He sets the atmosphere of righteousness within the North by using long, lengthy sentences and words like “dreaded” to describe how the North and the South felt about the “impending civil war”. In acknowledging the morals and humanity of the enemy, Lincoln boosts himself up showing that he is the “bigger man” essentially. Lincoln also says that the government before the Civil War tried to do nothing else “than to restrict the territorial enlargement of it [slavery]” showing everyone that the North did not try to abolish slavery but merely contain it. By that logic, the South would be the aggressor seeking to tear apart the Union by their desire for economic gains beyond what they already have. This would naturally make the audience even more eager to fight for the side of justice and
In the clause, “With malice toward none, with charity for all, with firmness in the right . . .” Lincoln uses an anaphora, the repetition of the same words at the start of consecutive clauses. In the beginning of each clause in our
He ends his hopeful message by saying “to do all which may achieve and cherish a just and lasting peace among ourselves and with all nations” (Lincoln). This final message from President Lincoln in his address clearly demonstrates his overarching purpose- to instill a sense of togetherness in the American people as a whole. It was purposeful when Lincoln ended his address with this message. It held a strong message of peace and bonding together so that Lincoln’s address would have a lasting impact on Americans. Lincoln uses optimistic diction when employing words such as "cherish" and "lasting peace" to convey a message of harmony. It is seen clearly in his word choice that Lincoln calls for a lasting and fair peace, but not only between the North and South. He also calls the American people to apply this concept of peace with other countries and in foreign policy.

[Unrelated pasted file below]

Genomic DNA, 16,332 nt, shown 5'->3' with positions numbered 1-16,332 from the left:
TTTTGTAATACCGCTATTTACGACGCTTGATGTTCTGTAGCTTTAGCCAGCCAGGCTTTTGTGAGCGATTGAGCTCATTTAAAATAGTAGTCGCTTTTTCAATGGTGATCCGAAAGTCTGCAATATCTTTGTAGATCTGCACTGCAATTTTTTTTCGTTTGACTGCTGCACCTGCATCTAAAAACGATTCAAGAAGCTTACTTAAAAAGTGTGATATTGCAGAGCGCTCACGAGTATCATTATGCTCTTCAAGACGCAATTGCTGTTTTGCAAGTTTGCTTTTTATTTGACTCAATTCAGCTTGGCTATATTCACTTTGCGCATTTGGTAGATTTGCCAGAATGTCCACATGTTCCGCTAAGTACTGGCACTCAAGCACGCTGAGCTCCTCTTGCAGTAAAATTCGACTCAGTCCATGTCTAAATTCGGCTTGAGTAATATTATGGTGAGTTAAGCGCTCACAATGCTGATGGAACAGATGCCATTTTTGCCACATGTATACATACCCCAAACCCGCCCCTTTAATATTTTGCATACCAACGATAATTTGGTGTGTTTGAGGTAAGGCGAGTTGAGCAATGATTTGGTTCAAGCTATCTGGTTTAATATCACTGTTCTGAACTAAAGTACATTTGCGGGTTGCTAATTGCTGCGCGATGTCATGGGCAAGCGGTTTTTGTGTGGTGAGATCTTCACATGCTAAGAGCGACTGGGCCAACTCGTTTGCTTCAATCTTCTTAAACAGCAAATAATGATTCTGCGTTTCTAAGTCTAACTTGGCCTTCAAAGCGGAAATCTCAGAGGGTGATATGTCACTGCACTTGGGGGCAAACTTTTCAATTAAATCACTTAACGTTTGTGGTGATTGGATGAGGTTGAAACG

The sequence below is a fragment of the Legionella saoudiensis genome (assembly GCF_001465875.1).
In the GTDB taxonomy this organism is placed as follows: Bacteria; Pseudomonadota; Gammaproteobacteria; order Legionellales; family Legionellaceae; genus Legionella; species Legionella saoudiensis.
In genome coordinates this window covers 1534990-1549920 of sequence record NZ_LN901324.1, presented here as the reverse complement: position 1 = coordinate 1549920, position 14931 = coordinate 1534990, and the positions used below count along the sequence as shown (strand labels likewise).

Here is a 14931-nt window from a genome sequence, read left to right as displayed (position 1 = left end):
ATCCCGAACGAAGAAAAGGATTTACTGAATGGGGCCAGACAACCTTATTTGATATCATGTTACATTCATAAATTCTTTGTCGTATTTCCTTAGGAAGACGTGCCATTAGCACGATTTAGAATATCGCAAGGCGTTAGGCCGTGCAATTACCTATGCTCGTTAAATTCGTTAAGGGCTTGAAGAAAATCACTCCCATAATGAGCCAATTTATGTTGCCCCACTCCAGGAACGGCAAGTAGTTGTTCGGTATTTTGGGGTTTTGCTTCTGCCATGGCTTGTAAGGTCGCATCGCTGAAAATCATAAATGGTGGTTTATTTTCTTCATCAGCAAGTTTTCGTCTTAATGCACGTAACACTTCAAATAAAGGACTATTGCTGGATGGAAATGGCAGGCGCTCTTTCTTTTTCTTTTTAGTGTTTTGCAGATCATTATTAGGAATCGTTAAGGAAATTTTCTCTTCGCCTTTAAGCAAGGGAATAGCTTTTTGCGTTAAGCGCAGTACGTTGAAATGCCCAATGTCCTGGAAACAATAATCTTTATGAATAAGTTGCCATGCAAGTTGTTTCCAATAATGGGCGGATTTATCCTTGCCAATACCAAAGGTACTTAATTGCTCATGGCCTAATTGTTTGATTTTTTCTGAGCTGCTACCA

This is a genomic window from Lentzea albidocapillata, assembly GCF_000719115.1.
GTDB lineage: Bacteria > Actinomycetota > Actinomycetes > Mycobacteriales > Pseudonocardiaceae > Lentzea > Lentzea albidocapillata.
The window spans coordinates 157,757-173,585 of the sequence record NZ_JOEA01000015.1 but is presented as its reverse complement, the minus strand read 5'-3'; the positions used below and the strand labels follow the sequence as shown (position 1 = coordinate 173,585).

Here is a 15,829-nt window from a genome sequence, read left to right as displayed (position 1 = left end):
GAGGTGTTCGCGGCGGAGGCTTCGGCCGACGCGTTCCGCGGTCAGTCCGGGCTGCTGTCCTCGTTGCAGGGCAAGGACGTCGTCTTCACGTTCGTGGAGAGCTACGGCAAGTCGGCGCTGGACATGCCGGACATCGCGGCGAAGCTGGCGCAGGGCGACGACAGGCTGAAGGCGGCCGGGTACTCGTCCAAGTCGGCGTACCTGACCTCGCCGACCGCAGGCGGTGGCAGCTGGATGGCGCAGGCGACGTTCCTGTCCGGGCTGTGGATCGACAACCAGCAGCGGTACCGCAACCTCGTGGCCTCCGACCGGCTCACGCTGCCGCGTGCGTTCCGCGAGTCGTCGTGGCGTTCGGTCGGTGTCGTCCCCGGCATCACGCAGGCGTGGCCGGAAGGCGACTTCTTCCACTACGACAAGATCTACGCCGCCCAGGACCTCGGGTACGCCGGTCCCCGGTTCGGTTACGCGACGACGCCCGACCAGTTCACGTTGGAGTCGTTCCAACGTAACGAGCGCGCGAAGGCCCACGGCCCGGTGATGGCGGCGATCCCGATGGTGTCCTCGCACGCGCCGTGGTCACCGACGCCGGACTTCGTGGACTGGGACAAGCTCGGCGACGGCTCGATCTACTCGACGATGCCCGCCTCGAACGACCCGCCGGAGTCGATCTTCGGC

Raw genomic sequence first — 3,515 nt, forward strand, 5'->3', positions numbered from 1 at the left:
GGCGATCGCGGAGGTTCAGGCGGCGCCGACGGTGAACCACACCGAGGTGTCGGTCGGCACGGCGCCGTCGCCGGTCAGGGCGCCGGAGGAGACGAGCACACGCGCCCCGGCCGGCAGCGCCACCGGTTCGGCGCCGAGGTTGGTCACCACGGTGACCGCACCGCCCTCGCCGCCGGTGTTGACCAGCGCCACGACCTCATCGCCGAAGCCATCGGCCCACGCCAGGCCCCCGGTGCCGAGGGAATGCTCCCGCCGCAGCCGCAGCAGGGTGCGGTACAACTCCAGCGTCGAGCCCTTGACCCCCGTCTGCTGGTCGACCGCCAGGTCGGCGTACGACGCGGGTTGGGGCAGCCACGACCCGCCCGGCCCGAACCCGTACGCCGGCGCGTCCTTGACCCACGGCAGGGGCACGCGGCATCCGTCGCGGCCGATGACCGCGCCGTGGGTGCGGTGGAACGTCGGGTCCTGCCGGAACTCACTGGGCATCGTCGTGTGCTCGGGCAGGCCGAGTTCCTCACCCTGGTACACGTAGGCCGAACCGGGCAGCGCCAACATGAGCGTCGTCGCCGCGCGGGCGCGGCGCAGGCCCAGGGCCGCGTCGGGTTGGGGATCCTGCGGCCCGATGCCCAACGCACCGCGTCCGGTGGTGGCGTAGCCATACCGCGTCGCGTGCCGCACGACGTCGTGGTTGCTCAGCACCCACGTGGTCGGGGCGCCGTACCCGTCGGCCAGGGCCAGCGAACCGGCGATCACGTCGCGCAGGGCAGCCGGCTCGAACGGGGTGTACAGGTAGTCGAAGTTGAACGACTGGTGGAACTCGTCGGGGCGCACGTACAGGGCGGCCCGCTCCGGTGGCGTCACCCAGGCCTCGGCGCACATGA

I will be writing about how Lincoln’s killer John W. Booth as he assassinated Mr. Abraham. His plans continued to fail, but he kept trying. John came from a long line of family with good fortune.
Lincoln urges the people to “strive on to finish the work we are in,” “to bind up the nation's wounds,” he is trying to get the United Sate Citizens to become one again to unite and be one strong country, showing that even after a huge war that the country can remain strong and unified and that this war will allow for a strong brotherhood in the US.
Abraham Lincoln in the speech, The Gettysburg Address, constructs a point of achieving a "just and lasting peace" between the North and South without retribution. Lincoln supports his assertion by justifying his beliefs of unity between the states. Lincoln's purpose is to influence the people to not allow what has been done to go to waste. He wants his audience to realize that this division will only persist if no one settles the current issues in society. Lincoln speaks in a sympathizing, determined tone to address the Americans who are mourning the loss of their loved ones and to the rest of Americans who he wants to see a change from.
The purpose of this speech is detailed in the time period. This speech was written/spoken at the end of the American Civil war. It is President Lincoln’s way of putting a tentative end to the war and a start to the recovery period. He is still oppressing the south in his diction when he states “Both parties deprecated war: but one of them would make war rather than let the nation survive; and the other would accept war rather than let it perish. This is a very fundamental moment in his speech. He is uplifting the north and stating that the south should have a bigger punishment than it received. It shows his grace and appreciation for the south and gives hope to the reconstruction that is about to take place.
A question that has left many Americans puzzled is, was the civil was inevitable? Could the United States of America survived without the famous war? Would America be split in half? To answer this question one must look back and the reason the civil war happened and how it affected America.
A House Divided: The Causes and Effects of the Civil War in the Institution of Slavery, The Kansas-Nebraska Act, and the Militant Presidency of Abraham Lincoln